The Young Eyes Review

artist: sara lov date: 11/28/2008 category: compact discs
sara lov: The Young Eyes
Released: Oct 7, 2008
Genre: Folk
Label: Nettwerk Music Group
Number Of Tracks: 5
Lov's latest release The Young Eyes is a 5-track disc that opens up wounds and tends to their needs with a mindful care, providing liquidity atmospherics, succor vocals, and medicinal orchestral strings.
 Sound: 8
 Lyrics: 8
 Overall Impression: 8
 Overall rating:
 8.5 
 Reviewer rating:
 8 
 Users rating:
 9 
 Votes:
 1 
review (1) 4 comments vote for this album:
overall: 8
The Young Eyes Reviewed by: sweetpeasuzie, on november 28, 2008
0 of 0 people found this review helpful

Sound: The lulling sway of Sara Lov's vocals is Enya-ephemeral and Alison Sudol, of A Fine Frenzy, supple. Lov's latest release The Young Eyes is a 5-track disc that opens up wounds and tends to their needs with a mindful care, providing liquidity atmospherics, succor vocals, and medicinal orchestral strings. Her album is ambient-pop picturesque suturing classic piano strips and silky cello seams which move with stealth smoothness beneath Lov's vocal melodies. The slow waddling tempo of New York along with Lov's elastic vocal movements are reminiscent of Australia's Sarah Blasko, whereas the folksy tottering of Time Bomb has a Patti Griffith-trundle as heaps of orchestral wings and lacy keyboard trimmings tie neatly around the ends. Lov has a voice that can move the listener into becoming more thoughtful to scars inside that cry out for tending. She has such a close bond to the hurt which the mind wants to forget that it makes her voice seem clairvoyant at times, causing the listener to wonder how did she know that injury was there. The willowy piano keys along a come equipped with slits of moonlight glow gleaming through the tulip-shaped patterns while the piano keys take on a more melancholic mood in her cover of Arcade Fire's tune 'My Body Is A Cage, embellished by twinkling layers of cello, ukulele, pump organ, and celesta. The slow steady beats in the track build up momentum gradually as the instruments each enter to form dainty spirals overhead. The final track Why Can't I Be has the music stop and go while Lov's vocals show a persistent will to carry on even as the music pauses. The introspective aura and minimal vibrations emitting from the brushed strokes project a fragile spirit as the light dotting of orchestral squiggles echo with a soft resonance. It's as if Lov feels every aching part of the wound that she is tending to, as she mends it with gentle ministrations. // 8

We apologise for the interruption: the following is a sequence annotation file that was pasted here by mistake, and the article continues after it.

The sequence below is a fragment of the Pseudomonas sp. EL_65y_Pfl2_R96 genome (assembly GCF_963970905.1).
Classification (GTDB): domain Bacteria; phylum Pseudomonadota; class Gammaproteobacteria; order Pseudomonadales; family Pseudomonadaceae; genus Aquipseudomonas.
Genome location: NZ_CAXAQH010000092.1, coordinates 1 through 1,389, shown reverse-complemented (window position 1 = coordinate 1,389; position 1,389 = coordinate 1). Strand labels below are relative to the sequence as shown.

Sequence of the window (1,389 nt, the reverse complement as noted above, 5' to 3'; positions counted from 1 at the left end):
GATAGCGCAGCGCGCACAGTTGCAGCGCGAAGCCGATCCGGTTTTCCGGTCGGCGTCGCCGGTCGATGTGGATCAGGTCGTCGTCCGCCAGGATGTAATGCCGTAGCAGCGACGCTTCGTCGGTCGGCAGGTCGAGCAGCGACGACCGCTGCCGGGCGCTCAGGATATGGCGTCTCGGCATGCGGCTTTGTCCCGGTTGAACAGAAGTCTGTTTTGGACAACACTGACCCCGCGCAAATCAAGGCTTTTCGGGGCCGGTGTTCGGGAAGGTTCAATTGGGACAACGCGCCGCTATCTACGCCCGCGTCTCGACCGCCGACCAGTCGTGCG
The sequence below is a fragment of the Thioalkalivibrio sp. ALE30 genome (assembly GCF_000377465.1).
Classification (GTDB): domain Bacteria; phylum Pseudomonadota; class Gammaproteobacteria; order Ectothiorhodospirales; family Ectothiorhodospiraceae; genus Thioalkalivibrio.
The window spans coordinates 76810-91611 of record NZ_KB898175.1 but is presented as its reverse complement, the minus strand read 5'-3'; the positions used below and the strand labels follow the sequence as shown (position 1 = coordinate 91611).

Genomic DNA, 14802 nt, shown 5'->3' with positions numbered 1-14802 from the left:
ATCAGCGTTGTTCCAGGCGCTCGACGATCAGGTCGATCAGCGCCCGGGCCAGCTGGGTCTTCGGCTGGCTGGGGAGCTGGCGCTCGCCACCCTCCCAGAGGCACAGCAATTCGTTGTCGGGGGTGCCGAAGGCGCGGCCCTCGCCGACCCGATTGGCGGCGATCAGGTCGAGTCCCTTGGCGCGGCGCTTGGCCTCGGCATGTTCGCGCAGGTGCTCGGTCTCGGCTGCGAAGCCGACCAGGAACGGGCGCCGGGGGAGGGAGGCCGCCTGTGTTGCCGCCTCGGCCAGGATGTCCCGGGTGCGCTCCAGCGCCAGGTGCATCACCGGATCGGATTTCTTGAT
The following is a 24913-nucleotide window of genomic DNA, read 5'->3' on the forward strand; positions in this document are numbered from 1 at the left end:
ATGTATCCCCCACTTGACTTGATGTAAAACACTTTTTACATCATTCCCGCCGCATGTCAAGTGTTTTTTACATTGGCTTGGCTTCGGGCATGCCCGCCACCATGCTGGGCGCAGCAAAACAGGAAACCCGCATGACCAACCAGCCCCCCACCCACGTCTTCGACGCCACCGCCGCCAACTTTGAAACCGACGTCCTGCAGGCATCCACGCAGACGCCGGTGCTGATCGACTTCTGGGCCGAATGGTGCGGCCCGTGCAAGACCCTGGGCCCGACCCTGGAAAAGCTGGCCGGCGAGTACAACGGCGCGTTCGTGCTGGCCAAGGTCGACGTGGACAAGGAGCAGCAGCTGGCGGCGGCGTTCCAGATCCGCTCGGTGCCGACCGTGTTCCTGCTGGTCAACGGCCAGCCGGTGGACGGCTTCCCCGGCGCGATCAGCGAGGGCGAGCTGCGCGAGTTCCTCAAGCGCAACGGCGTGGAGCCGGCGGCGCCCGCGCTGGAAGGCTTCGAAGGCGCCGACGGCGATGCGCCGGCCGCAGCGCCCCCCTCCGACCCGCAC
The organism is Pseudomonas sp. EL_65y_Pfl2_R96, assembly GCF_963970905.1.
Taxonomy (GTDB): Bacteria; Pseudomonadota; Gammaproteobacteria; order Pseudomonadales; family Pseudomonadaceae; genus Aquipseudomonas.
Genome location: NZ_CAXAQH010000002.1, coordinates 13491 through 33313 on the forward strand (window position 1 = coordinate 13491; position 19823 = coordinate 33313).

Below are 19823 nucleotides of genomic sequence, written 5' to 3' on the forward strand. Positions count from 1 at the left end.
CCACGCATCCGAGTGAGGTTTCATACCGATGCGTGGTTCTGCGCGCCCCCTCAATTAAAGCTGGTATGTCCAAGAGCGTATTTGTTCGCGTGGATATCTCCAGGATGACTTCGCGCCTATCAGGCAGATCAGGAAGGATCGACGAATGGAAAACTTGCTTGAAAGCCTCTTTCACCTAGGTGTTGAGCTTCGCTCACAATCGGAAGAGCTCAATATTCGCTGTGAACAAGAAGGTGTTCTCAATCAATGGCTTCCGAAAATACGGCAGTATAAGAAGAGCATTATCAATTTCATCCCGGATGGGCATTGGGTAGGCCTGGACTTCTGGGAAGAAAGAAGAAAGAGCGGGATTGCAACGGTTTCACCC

Lyrics: Sara Lov's songs lean towards feeling helpless and frail like in her song Why Can't I Be as she perceives, You make me feel something / And I become / What you think I am Why can't I be / A little more like you / And I do everything / To keep from slipping / But you pull me down / And you are so strong / Why can't I be / And now you are back / And I don't even want you / But still I'm the weak one / And why can't I be / Why can't I be / A little more like you. Her songs keep the listener hanging on tenterhooks as the story in the songs unravel. A melancholic shadow shrouds the eye of her songs making them a murky solution that makes it impossible to figure out which why is up. This could be Lov's attraction to Arcade Fire's song My Body Is A Cage as she recites, My body is a cage / That keeps me from dancing with the one I love / But my mind holds the key / I'm standing on the stage / Of fear and self-doubt / It's a hollow place /But they'll clap anyways / My body is a cage / That keeps me from dancing with the one I love I'm living in an age / Who's name I don't know / Though the fear keeps me moving / Still my heart beats so slow / My body is a cage / That keeps me from dancing with the one I love / Though my mind holds the key Set my spirit free / Set my body free. // 8

Overall Impression: Sara Lov's disc The Young Eyes is a very personal offering. The songs reveal aching feelings and a succor voicing that is thoughtful and sensitive to the hurt. Her attachment to human frailty is reminiscent of Tori Amos as Lov's singing exposes a very delicate esprit. It's hard to imagine that Sara Lov has more to learn when she already seems like a mentor for others. Her album might be considered too soft by many critics, but rumpling up angry emotions and agitating scars isn't her goal. Rather, she goes for the healing approach without running away from the confrontation or battle. // 8

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